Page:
You don’t have to have big budgets and or a full-time marketing team to run an effective PR campaign. You don’t even need to have loads of great press relationships or ready-made news stories waiting to be shared (although these do help!). You just need a really great campaign plan, a bit of time, organisation and the right tricks and tools for the job. That’s where this list can help – follow our quick-fire, step-by-step guide to doing PR on a budget in 2019.
Setting the strategy
Who are you trying to reach
Work this out before anything else – who are you trying to speak to and what are you hoping to achieve from PR? ‘More business’ is probably the quick answer, but go into more detail than that – who are those potential customers, where are they, what businesses do they run or work for, how old are they and so on. Most importantly, how many of them do you need to reach for your next PR campaign to be a success? If you can, put a monetary value on each lead so you can measure the value of each new enquiry to your business and work out how much budget you can afford.
Think like they do
If you’re going to reach these customers through PR you need a clear idea what’s important to them, and where they get their information from. What kind of media do they consume, which industry publications do they read or subscribe to, which social media platforms do they use and which other brands, companies (or competitors) do they follow, engage with and admire. You can ask your existing customers or do your own research if you’re confident. The answers you get will depend hugely on your business, what you’re selling, and who you’re selling to, but you should now be starting to build a picture, a persona, of the people you’re trying to talk to and where your business needs to be featured.
Make a dream target list
Where do you want to get featured? It’s as simple as that. Make a list of all the places you’d love to appear if you could wave a magic wand. Aim big (why not) and don’t limit or undersell yourself. Split your list by local, national, broadcast and then news websites or publications for your industry and those of your future customers. Include online, offline, broadcast and social media.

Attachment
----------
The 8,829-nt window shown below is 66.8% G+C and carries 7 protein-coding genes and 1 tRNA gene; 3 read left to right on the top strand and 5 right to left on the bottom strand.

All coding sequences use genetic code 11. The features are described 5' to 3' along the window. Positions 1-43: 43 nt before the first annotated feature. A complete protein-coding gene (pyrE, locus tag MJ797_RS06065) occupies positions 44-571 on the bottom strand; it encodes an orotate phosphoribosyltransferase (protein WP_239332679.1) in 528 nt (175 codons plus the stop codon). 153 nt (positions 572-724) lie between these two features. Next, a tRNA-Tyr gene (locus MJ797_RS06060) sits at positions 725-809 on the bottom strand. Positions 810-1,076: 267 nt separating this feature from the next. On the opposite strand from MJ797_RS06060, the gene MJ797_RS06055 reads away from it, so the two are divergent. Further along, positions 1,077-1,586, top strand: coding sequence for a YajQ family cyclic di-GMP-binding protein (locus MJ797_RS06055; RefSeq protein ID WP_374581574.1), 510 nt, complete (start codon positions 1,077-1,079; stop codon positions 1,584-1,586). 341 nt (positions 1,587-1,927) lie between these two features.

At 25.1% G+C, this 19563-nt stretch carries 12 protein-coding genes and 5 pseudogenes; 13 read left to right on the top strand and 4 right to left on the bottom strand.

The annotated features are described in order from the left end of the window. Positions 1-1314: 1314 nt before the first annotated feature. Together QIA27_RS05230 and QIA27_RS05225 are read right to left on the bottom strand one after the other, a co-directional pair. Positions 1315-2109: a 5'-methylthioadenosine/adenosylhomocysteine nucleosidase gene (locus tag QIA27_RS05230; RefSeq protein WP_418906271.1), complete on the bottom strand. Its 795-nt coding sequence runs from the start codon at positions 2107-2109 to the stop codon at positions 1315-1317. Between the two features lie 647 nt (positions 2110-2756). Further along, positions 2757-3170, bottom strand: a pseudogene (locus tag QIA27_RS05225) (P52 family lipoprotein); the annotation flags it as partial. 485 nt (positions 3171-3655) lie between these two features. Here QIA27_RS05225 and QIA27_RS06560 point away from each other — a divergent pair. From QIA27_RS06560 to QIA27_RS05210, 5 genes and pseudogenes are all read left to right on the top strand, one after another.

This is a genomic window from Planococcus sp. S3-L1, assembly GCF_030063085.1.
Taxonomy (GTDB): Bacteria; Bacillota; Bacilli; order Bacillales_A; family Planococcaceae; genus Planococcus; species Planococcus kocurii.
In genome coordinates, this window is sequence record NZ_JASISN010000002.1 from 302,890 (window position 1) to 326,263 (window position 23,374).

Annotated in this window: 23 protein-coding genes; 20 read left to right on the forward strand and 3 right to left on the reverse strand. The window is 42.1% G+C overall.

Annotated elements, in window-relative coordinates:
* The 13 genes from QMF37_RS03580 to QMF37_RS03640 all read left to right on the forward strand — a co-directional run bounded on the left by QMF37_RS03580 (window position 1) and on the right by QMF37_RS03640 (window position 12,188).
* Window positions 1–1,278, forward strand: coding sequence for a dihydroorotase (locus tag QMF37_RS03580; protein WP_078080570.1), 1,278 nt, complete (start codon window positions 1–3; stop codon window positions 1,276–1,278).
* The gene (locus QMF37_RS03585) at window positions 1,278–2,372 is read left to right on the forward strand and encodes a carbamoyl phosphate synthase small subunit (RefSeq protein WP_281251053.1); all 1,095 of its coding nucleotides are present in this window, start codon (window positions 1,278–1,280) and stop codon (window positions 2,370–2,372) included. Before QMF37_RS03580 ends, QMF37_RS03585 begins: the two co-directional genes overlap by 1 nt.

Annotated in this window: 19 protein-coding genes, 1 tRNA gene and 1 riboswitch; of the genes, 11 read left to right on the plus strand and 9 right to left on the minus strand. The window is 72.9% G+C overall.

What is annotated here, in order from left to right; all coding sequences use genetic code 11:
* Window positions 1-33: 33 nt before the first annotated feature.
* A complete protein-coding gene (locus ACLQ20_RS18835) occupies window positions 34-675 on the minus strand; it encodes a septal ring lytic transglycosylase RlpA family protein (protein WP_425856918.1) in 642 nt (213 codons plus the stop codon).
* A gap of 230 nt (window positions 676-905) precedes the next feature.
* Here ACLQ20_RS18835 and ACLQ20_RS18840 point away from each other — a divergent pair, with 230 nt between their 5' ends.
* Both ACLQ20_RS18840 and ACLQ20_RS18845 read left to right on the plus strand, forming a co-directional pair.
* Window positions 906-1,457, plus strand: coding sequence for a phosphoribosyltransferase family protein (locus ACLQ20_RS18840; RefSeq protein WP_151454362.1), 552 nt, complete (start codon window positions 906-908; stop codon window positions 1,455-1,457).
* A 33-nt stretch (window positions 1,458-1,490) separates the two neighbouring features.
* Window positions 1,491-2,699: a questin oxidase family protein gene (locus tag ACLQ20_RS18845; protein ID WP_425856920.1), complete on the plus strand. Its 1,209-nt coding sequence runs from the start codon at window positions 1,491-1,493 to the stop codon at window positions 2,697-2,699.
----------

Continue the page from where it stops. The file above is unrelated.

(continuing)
Work out what you’ve got to say
This is where lots of companies can come unstuck and just go back to paying for advertising instead. PR takes planning, perseverance and patience, but first you’ve got have something to say. So… what do you want to say? What do your customers care about, and what problems can you solve for them? What are you an authority on, and what do you want to be known for being the best at? Then work out what evidence you’ll need to back up your claims. Bring all of those steps together and your PR messaging will really be starting to take shape.
Planning your PR campaign
Make a PR calendar
This should ideally cover the 12 months, with three months in detail, and be reviewed once a month to keep things on track. There are some great paid-for tools out there to help you plan and keep track of your campaigns (Teamwork is one of the best), but a simple spreadsheet will do. On the x axis, put the dates (either monthly, weekly or daily depending on how much detail you need to go into). On the y axis, put all of the media channels you want to focus on, including (but not exclusively):
- Press releases
- Broadcast opportunities
- Forward features
- Thought leadership
- Email marketing
- Social channels
- Awards & events
- The list goes on and on…
Group these together by PR campaign, and you’re in business. Now the challenge is to fill in the blanks, but remember…
(almost) everything is a potential story
Map out the next year for your business and your industry, locally or nationally. What news, milestones or events are coming up that relate to your business, directly or indirectly? Even the smallest thing has the potential to be a story with enough planning and creativity, so don’t be too quick to discard seemingly insignificant things.
Hunt out forward feature lists
All of the big print publications have forward features lists if you dig deep enough on their website or call up the switchboard. It’s in their interest to let people know what they’ll need and when, so get your hands on them and find the features where you can contribute your expertise. Do this in detail at least twice a year. Add these into your plan and then remind yourself a month or two before each one is due.